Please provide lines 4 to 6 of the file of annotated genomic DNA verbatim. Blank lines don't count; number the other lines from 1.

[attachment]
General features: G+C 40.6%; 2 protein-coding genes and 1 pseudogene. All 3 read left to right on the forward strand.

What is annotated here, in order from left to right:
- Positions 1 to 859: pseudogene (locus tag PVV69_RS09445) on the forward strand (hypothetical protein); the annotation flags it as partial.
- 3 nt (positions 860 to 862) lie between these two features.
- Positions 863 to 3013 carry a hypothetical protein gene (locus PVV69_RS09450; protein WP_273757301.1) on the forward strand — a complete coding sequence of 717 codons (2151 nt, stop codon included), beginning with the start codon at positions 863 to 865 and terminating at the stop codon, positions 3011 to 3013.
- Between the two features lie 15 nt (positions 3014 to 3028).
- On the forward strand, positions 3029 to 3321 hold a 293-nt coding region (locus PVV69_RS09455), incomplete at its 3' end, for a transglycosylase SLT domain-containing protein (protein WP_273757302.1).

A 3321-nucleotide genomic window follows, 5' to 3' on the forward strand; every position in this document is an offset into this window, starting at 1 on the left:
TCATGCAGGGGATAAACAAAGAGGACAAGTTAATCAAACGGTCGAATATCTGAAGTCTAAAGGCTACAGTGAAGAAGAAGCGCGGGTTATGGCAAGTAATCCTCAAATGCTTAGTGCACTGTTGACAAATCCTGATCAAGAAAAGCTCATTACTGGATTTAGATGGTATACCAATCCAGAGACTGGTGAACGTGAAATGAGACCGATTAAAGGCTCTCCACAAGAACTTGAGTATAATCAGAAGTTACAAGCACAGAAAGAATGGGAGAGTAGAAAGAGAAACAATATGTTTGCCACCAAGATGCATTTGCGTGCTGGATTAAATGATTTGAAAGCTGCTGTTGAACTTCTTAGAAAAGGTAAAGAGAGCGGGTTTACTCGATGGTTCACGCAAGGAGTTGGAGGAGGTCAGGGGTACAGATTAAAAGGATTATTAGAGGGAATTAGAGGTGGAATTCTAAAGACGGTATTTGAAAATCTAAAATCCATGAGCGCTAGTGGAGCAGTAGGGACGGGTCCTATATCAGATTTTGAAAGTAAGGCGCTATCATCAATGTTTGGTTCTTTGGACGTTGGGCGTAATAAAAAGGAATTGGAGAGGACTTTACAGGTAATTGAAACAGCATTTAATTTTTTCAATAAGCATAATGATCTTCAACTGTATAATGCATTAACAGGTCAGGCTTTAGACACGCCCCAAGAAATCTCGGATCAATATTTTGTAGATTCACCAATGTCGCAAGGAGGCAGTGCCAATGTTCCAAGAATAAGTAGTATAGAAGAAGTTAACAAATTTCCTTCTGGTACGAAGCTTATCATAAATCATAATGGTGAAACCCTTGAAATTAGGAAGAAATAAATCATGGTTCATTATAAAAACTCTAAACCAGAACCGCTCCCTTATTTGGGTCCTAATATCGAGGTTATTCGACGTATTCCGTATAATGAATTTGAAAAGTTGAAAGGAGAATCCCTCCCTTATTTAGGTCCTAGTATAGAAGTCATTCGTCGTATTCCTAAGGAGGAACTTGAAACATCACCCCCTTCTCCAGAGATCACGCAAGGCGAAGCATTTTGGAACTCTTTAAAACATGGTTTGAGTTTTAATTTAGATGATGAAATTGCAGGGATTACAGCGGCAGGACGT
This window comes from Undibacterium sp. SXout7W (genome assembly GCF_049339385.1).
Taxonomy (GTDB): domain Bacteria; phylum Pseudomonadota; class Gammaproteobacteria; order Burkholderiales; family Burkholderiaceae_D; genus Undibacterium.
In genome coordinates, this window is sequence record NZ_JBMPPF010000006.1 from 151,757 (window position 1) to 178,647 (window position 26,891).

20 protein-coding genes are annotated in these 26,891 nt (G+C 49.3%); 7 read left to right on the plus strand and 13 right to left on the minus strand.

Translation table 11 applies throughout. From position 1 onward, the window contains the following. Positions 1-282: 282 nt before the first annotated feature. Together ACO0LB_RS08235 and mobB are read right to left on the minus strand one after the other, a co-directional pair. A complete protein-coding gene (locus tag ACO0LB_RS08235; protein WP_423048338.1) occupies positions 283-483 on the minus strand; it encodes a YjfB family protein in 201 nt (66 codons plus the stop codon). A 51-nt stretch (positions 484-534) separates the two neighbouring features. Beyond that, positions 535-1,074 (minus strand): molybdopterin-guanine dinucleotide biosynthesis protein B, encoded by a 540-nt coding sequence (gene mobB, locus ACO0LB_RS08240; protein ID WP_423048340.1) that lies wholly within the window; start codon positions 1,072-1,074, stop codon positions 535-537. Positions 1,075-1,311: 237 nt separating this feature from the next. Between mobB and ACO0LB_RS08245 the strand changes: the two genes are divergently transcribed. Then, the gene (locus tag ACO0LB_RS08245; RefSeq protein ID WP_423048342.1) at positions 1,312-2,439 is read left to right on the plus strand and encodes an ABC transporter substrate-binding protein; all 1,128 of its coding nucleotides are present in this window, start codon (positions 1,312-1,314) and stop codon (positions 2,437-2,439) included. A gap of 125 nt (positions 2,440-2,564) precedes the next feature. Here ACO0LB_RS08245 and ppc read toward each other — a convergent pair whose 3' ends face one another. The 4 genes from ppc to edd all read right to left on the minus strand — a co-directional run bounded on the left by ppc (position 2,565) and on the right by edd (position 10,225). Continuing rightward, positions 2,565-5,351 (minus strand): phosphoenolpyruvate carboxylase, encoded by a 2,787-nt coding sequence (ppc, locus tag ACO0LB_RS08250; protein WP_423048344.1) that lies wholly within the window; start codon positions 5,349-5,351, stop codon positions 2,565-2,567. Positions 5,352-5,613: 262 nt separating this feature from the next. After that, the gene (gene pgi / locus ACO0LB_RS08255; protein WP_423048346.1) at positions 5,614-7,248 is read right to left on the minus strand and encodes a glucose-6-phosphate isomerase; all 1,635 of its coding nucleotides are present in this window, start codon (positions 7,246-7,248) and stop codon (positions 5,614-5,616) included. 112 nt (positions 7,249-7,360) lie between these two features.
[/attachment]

- 3 nt (positions 860 to 862) lie between these two features.
- Positions 863 to 3013 carry a hypothetical protein gene (locus PVV69_RS09450; protein WP_273757301.1) on the forward strand — a complete coding sequence of 717 codons (2151 nt, stop codon included), beginning with the start codon at positions 863 to 865 and terminating at the stop codon, positions 3011 to 3013.
- Between the two features lie 15 nt (positions 3014 to 3028).